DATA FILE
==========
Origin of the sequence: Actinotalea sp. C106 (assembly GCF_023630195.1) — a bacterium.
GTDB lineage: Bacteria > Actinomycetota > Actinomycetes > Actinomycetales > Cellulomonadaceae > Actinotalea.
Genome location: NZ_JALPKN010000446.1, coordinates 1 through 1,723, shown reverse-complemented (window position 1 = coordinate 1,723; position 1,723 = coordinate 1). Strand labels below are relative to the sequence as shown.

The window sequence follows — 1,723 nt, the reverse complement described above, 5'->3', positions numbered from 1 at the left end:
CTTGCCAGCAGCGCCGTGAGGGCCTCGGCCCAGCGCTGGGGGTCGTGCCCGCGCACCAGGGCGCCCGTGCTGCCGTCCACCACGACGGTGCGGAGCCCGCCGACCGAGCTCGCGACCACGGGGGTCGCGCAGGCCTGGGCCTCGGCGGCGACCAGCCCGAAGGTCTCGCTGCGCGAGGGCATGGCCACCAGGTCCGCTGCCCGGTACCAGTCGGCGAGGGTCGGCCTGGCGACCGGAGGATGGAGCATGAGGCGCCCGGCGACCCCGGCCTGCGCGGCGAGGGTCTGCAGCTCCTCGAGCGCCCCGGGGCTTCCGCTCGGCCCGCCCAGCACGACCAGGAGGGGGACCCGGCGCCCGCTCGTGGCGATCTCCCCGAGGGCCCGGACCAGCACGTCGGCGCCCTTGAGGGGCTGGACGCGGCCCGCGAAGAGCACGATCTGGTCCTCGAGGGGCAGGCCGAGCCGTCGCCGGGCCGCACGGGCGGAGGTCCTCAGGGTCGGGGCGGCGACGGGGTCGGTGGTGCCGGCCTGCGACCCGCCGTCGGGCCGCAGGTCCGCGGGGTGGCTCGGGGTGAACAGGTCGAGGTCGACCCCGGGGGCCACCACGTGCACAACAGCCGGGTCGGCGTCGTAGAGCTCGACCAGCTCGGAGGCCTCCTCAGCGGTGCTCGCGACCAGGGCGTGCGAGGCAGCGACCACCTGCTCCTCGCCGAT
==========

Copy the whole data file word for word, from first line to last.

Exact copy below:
Origin of the sequence: Actinotalea sp. C106 (assembly GCF_023630195.1) — a bacterium.
GTDB lineage: Bacteria > Actinomycetota > Actinomycetes > Actinomycetales > Cellulomonadaceae > Actinotalea.
Genome location: NZ_JALPKN010000446.1, coordinates 1 through 1,723, shown reverse-complemented (window position 1 = coordinate 1,723; position 1,723 = coordinate 1). Strand labels below are relative to the sequence as shown.

The window sequence follows — 1,723 nt, the reverse complement described above, 5'->3', positions numbered from 1 at the left end:
CTTGCCAGCAGCGCCGTGAGGGCCTCGGCCCAGCGCTGGGGGTCGTGCCCGCGCACCAGGGCGCCCGTGCTGCCGTCCACCACGACGGTGCGGAGCCCGCCGACCGAGCTCGCGACCACGGGGGTCGCGCAGGCCTGGGCCTCGGCGGCGACCAGCCCGAAGGTCTCGCTGCGCGAGGGCATGGCCACCAGGTCCGCTGCCCGGTACCAGTCGGCGAGGGTCGGCCTGGCGACCGGAGGATGGAGCATGAGGCGCCCGGCGACCCCGGCCTGCGCGGCGAGGGTCTGCAGCTCCTCGAGCGCCCCGGGGCTTCCGCTCGGCCCGCCCAGCACGACCAGGAGGGGGACCCGGCGCCCGCTCGTGGCGATCTCCCCGAGGGCCCGGACCAGCACGTCGGCGCCCTTGAGGGGCTGGACGCGGCCCGCGAAGAGCACGATCTGGTCCTCGAGGGGCAGGCCGAGCCGTCGCCGGGCCGCACGGGCGGAGGTCCTCAGGGTCGGGGCGGCGACGGGGTCGGTGGTGCCGGCCTGCGACCCGCCGTCGGGCCGCAGGTCCGCGGGGTGGCTCGGGGTGAACAGGTCGAGGTCGACCCCGGGGGCCACCACGTGCACAACAGCCGGGTCGGCGTCGTAGAGCTCGACCAGCTCGGAGGCCTCCTCAGCGGTGCTCGCGACCAGGGCGTGCGAGGCAGCGACCACCTGCTCCTCGCCGAT